Falcons help build playground for Lewis Academy

By Curt Yeomans


Keith Brooking developed a love for playing outdoors before the age of 6, when he first took to a football field.

The Atlanta Falcons' linebacker often played outside, and his favorite thing to do on the local playgrounds in Senoia was to climb on things. The monkey bars, the slides, the trees. If it could be climbed, Brooking wanted to be king of it.

"Our [Brooking and his siblings] thing was we built tree huts," Brooking said. "We'd climb up into our tree huts and have adventures. That's probably where my love for climbing things came from."

Brooking was one of two Atlanta Falcons players (linebacker Coy Wire was the other), and more than 200 volunteers, who on Tuesday, helped build a playground for the students at Lewis Academy of Excellence in Riverdale.

In addition to slides, swings, a bridge and a climbing wall, the school got a new outdoor classroom and benches for teachers, parents and students to sit on by the playground. "I like to swing on the swings, because I like to feel the wind blowing through my hair," said Aryana Jenkins, 10, a fifth-grader at Lewis Academy -- and a fan of the Falcons. "I'm really glad we're getting this playground."

For the students at Lewis Academy, this will be the first playground they have had access to during school hours. They did not have a playground available to them when the four-year-old school was located at Riverdale First United Methodist Church, from 2005-2007.

When the school moved into Woodward Academy's old Busey Campus last year, the only playground equipment was a swing set and an outdoor basketball court.

To get the playground built, the school partnered with the Falcons, Home Depot and KaBoom!, a nonprofit company which helps build new playgrounds for children, who either did not have safe playground equipment, or any at all.

There were 160 volunteers from Home Depot, and more than 50 parents and teachers from Lewis Academy also volunteered.

"We've been planning this for about two months," said Nora Donaldson, the project manager from KaBoom! "We had a design day at that time where I came out and met with adults, and the students to see what they wanted this playground to have. The kids drew their dream playgrounds for me, and they had a couple of interesting ideas like being able to climb in a person's mouth and then sliding down a tongue."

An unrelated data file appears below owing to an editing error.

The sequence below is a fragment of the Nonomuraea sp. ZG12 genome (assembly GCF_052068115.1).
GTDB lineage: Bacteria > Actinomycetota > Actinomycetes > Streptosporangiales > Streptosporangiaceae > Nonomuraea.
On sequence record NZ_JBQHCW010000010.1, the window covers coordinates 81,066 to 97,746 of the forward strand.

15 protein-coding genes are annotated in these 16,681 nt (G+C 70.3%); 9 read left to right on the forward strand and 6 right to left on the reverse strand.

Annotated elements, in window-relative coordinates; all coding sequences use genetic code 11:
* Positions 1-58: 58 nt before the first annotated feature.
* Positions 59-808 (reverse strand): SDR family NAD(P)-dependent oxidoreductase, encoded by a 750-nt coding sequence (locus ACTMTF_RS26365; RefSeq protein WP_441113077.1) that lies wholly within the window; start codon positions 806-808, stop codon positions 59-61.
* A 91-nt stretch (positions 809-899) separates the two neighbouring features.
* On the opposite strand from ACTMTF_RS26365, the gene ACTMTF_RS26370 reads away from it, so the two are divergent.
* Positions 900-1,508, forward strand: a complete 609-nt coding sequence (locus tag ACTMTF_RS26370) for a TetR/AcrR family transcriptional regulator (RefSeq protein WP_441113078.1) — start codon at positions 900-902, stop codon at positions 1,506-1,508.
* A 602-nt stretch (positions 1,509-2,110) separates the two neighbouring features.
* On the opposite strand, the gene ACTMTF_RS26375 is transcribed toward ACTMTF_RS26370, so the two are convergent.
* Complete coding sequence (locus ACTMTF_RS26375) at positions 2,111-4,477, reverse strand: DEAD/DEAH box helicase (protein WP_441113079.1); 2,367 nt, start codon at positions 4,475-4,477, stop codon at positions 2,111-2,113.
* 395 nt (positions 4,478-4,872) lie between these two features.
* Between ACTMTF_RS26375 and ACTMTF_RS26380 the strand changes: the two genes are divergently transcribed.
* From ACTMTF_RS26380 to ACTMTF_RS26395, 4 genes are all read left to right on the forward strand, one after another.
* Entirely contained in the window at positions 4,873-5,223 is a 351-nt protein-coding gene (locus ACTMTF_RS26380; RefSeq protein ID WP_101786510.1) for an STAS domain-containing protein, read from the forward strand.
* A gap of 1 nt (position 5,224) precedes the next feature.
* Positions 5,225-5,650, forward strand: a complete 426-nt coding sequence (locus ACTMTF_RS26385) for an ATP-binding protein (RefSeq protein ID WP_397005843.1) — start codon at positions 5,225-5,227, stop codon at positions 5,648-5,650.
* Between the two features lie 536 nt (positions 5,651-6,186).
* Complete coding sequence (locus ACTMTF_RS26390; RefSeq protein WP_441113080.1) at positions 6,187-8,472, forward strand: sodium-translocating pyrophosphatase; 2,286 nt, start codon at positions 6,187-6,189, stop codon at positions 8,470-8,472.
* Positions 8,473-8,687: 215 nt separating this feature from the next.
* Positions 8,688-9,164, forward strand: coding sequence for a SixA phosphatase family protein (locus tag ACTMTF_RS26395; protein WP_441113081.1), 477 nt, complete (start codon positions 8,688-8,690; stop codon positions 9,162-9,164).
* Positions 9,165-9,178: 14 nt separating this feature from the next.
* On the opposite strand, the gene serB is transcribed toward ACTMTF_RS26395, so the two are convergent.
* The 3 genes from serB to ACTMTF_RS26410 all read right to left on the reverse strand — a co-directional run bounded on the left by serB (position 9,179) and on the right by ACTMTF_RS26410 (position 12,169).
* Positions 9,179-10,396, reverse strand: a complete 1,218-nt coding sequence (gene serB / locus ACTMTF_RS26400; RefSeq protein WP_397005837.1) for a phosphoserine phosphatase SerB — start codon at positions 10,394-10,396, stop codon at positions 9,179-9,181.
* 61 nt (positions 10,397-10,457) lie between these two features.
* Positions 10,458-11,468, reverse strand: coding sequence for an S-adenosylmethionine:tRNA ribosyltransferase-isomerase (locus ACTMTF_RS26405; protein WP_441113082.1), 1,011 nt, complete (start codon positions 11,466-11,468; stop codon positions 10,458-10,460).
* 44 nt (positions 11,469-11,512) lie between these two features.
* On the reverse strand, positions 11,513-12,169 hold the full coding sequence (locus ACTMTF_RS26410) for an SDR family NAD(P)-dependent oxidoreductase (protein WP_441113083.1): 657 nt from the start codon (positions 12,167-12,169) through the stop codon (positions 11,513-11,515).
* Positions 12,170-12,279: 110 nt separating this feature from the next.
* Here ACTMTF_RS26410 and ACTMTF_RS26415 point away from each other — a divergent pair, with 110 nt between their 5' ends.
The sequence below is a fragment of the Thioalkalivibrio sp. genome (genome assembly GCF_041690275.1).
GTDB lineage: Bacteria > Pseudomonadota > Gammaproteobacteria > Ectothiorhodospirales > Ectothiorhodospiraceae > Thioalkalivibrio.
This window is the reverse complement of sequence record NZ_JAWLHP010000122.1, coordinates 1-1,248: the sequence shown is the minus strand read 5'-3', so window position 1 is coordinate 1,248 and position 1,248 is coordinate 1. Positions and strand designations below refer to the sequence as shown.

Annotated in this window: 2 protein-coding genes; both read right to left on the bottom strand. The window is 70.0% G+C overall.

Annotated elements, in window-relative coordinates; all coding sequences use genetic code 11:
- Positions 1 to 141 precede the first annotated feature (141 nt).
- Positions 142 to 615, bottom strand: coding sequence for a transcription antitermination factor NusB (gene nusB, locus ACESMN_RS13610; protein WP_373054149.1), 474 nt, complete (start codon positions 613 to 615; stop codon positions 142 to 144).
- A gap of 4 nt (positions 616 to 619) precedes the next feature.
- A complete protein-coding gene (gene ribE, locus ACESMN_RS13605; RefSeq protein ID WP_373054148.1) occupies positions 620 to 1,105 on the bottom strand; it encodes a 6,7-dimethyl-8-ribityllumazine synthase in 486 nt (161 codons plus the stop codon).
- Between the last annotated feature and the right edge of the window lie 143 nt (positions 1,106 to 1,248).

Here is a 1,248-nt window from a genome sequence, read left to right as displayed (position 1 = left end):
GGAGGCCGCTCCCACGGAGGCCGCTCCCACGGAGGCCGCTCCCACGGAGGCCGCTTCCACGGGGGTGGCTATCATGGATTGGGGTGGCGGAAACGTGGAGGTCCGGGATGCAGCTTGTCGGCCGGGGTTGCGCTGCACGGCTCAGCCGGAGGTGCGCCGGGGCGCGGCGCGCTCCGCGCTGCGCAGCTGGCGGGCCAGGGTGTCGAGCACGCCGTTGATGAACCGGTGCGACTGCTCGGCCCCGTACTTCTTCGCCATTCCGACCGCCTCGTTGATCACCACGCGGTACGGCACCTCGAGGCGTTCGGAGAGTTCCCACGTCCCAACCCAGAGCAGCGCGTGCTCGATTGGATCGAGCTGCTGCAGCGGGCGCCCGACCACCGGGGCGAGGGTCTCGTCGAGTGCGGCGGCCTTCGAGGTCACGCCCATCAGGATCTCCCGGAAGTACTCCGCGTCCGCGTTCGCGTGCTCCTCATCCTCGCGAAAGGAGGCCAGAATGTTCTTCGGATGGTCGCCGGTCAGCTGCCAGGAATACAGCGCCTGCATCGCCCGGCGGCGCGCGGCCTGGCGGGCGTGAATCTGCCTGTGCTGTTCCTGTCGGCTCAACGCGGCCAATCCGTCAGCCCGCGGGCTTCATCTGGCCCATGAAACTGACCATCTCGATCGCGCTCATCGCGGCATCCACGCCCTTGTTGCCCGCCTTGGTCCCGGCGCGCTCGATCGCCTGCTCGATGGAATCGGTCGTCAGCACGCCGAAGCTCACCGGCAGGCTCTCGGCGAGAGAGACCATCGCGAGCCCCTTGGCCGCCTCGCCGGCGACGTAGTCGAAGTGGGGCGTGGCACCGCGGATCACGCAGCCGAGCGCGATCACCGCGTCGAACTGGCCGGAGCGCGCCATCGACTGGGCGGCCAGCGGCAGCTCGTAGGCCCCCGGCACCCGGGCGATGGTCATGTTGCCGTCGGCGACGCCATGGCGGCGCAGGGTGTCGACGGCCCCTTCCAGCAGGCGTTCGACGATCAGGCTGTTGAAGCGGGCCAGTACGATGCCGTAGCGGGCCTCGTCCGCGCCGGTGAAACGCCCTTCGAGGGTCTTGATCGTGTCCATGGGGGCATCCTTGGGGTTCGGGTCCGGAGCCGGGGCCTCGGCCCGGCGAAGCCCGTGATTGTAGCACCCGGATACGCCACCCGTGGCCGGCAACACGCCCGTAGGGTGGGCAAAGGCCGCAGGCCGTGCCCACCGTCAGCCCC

Lewis Academy has 500 students enrolled in kindergarten through fifth grade. "This gives the kids a safe and beautiful place to play," said Patricia Lewis, the school's founder. "We're very pleased to have wonderful role models [like Brooking]. It gives the students hope that they can be anything they want to be, or accomplish anything they want to accomplish."

Brooking said it is important to have playgrounds available to children so they can have a place to be active, rather than sitting at home, playing video games. "Obesity is such a growing problem in this country," he said. "When I was a kid, all we had was an Atari. Now, kids have a lot of things, like cable TV or the internet, that can distract them from being active."

The father of a young son, Logan, 2, Brooking wants his son to be as active as he can be as he grows up. "The more we encourage them, as parents, to stay active outside, the better off they'll be," he said.

One of the things Brooking, an 11-year National Football League veteran, did at the playground build was to help erect a small climbing wall for the students. This way, they too could grow to love climbing all over things. After Brooking helped put the wall in place and checked its sturdiness, he offered admiration for the new red-and-black, football-themed playground that was being built.

"This playground will have a positive impact on many children for a long time to come," said Brooking. "It's great to see the community come together for this."

However, he could not stop gushing about the climbing wall. "We didn't have the climbing wall when I was that age, so these kids are pretty lucky," he said. "That's a pretty cool thing to have on a playground."